Pre-retirement Considerations Part III

health care

Our two most recent postings highlighted savings and spending benchmarks that readers might incorporate into their retirement decision-making process. This article examines an important element of the spending side of the equation—health care coverage in retirement.

Health care costs are one of the major categories in most retirees’ budgets. Those considering retirement must have a plan for their health care coverage to avoid unpleasant surprises after they leave the workforce. This is especially true for those contemplating retirement prior to attaining age 65.

Many of us have enjoyed the benefits of employer group health care coverage during our working years. While the annual enrollment process and the ever-increasing premiums/deductibles caused some sleepless nights, the basic structure of the coverage was a given. Our employer had already made many decisions when negotiating with the insurer. For retirees, there is much less structure in place, especially prior to age 65.  Retirees under this magic age must develop a “bridge plan” for coverage prior to qualifying for Medicare.

Some large employers extend their health care coverage for their retirees and for those fortunate enough to be in this circumstance, retaining this protection will usually be your best bridge strategy. This group is a minority of the pre-retirement population, however, so most people will have to pursue a different approach. COBRA (an acronym for Consolidated Omnibus Budget Reconciliation Act) coverage is a legally mandated requirement that an employer offer continued health care coverage to former employees. COBRA coverage must be offered for between 18 and 36 months depending on the applicable circumstances. While it may seem like a blessing to be able to continue coverage under the former employer’s health care plan, many are surprised at its cost. This is because the employer may have paid a major percentage of the premiums for active employees and this will generally no longer be the case for a retiree. The regulations require that COBRA premiums cannot exceed 102% of the total cost to cover a currently active employee. Just the same, COBRA coverage is offered at group rates, so it may still result in better coverage, or a lower premium than an individual health insurance policy.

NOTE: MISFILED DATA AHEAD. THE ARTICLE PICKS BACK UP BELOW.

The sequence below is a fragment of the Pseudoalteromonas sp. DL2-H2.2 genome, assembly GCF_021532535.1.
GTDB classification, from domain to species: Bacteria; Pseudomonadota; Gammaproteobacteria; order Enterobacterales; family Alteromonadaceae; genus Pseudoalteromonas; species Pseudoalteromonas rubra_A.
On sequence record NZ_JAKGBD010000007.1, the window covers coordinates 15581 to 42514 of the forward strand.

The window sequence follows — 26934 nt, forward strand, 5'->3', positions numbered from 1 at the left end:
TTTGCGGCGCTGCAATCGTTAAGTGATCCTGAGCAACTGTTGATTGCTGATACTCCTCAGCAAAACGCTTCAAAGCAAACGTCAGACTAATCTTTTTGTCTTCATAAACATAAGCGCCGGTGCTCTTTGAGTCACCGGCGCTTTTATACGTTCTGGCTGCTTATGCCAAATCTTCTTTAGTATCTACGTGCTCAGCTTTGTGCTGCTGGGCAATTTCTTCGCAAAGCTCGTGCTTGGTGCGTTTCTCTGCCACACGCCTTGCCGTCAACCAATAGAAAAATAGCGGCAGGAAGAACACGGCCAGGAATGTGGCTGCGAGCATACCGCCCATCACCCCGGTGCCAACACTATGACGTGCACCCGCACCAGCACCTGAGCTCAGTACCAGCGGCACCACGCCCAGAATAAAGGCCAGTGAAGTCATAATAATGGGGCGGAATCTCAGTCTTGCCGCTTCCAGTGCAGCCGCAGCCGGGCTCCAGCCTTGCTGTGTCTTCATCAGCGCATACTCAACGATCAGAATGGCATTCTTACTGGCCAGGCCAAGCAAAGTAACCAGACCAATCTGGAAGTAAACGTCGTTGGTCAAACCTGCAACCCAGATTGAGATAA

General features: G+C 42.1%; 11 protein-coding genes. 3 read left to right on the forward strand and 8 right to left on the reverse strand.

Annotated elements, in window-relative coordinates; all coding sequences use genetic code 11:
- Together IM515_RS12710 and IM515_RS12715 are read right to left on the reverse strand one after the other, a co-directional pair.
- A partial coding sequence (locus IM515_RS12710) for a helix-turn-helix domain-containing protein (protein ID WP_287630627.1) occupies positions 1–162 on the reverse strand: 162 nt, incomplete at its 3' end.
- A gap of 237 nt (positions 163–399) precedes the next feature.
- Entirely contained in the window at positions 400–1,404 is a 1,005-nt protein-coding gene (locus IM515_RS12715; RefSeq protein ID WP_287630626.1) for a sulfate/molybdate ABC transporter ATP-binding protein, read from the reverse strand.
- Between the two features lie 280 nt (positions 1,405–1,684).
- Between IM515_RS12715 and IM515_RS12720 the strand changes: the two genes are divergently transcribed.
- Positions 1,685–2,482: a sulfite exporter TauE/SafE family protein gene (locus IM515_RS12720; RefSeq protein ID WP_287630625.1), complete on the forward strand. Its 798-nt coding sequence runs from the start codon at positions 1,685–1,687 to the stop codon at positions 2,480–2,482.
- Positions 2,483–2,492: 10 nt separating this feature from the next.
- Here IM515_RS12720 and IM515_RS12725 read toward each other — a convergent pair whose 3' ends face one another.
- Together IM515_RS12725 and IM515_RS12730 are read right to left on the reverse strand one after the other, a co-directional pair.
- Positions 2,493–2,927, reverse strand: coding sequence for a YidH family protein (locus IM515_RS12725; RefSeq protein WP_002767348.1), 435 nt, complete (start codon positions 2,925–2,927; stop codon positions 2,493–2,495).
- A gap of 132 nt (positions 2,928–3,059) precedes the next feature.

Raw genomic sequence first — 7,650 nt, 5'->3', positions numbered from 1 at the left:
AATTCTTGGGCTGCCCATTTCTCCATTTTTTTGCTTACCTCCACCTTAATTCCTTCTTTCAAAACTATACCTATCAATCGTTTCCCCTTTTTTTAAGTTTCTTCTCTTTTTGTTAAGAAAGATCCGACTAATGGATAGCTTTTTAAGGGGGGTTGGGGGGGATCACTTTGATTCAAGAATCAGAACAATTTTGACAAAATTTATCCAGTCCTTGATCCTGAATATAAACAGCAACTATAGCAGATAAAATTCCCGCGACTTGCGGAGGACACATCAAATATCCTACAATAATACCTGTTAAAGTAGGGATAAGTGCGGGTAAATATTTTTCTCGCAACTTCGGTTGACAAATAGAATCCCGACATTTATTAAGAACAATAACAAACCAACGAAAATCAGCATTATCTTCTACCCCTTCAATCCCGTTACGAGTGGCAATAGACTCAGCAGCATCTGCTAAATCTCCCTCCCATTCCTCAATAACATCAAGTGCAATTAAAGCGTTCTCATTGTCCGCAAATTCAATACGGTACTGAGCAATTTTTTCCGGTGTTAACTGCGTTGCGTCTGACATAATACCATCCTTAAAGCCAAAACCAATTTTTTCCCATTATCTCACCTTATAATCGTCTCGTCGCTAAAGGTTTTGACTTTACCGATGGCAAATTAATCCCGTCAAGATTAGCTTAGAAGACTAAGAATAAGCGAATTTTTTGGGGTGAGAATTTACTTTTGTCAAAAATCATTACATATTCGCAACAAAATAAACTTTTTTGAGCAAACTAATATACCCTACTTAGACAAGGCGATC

If neither of the aforementioned possibilities apply, the retiree will be seeking an individual policy. The individual policy marketplace has been undergoing substantial change due to the Affordable Care Act of 2010 and all of the subsequent legal challenges and decisions. Because of this on-going state of flux, it is nearly impossible to make any general statements in this arena as they will most likely change at some point in the future. Nevertheless, searching at will provide the most up-to-date information regarding individual policy rules, regulations and required coverages.

Retirees attaining the age of 65 are generally best served by enrolling in Medicare.  The program website: is a great resource for learning about Parts A, B. C and D. Another useful tool is the publication, “Medicare and You” which is available by downloading it from the website or through the mail. While the Medicare program is a well-established benefit for seniors, it is important to be aware of its limitations and costs. Medicare does not cover dental or vision needs and entails premiums, co-payments and deductibles. For these reasons, many participants purchase supplemental “Medi-gap” policies or bundle their needs within the Medicare Advantage program (Part C).  These costs must not be overlooked when projecting expenses upon leaving the world of work.